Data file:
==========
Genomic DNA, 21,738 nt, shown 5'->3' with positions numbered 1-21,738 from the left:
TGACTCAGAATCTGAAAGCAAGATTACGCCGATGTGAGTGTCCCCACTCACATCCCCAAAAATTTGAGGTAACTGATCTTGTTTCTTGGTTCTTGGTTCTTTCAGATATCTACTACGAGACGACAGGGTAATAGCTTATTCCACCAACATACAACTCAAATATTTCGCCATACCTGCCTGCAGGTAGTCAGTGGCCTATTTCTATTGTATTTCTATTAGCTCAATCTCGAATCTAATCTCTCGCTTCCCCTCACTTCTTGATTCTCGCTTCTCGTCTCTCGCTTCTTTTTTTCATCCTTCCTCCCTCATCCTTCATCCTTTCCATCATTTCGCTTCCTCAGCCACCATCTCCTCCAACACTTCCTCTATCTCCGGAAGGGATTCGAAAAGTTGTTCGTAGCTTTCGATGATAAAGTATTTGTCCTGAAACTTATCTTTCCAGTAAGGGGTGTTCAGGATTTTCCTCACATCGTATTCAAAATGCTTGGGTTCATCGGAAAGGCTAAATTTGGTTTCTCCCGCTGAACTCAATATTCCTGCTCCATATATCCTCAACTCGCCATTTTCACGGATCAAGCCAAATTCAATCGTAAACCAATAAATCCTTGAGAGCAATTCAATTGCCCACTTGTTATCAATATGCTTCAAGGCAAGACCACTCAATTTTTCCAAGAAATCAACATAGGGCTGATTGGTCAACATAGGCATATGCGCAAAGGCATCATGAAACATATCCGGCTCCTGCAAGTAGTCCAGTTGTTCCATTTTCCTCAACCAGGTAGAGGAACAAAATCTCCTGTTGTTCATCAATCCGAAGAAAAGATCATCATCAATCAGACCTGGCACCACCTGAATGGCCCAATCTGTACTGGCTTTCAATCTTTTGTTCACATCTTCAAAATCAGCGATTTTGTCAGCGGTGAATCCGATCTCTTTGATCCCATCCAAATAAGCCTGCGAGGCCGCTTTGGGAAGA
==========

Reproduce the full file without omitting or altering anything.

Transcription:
Genomic DNA, 21,738 nt, shown 5'->3' with positions numbered 1-21,738 from the left:
TGACTCAGAATCTGAAAGCAAGATTACGCCGATGTGAGTGTCCCCACTCACATCCCCAAAAATTTGAGGTAACTGATCTTGTTTCTTGGTTCTTGGTTCTTTCAGATATCTACTACGAGACGACAGGGTAATAGCTTATTCCACCAACATACAACTCAAATATTTCGCCATACCTGCCTGCAGGTAGTCAGTGGCCTATTTCTATTGTATTTCTATTAGCTCAATCTCGAATCTAATCTCTCGCTTCCCCTCACTTCTTGATTCTCGCTTCTCGTCTCTCGCTTCTTTTTTTCATCCTTCCTCCCTCATCCTTCATCCTTTCCATCATTTCGCTTCCTCAGCCACCATCTCCTCCAACACTTCCTCTATCTCCGGAAGGGATTCGAAAAGTTGTTCGTAGCTTTCGATGATAAAGTATTTGTCCTGAAACTTATCTTTCCAGTAAGGGGTGTTCAGGATTTTCCTCACATCGTATTCAAAATGCTTGGGTTCATCGGAAAGGCTAAATTTGGTTTCTCCCGCTGAACTCAATATTCCTGCTCCATATATCCTCAACTCGCCATTTTCACGGATCAAGCCAAATTCAATCGTAAACCAATAAATCCTTGAGAGCAATTCAATTGCCCACTTGTTATCAATATGCTTCAAGGCAAGACCACTCAATTTTTCCAAGAAATCAACATAGGGCTGATTGGTCAACATAGGCATATGCGCAAAGGCATCATGAAACATATCCGGCTCCTGCAAGTAGTCCAGTTGTTCCATTTTCCTCAACCAGGTAGAGGAACAAAATCTCCTGTTGTTCATCAATCCGAAGAAAAGATCATCATCAATCAGACCTGGCACCACCTGAATGGCCCAATCTGTACTGGCTTTCAATCTTTTGTTCACATCTTCAAAATCAGCGATTTTGTCAGCGGTGAATCCGATCTCTTTGATCCCATCCAAATAAGCCTGCGAGGCCGCTTTGGGAAGA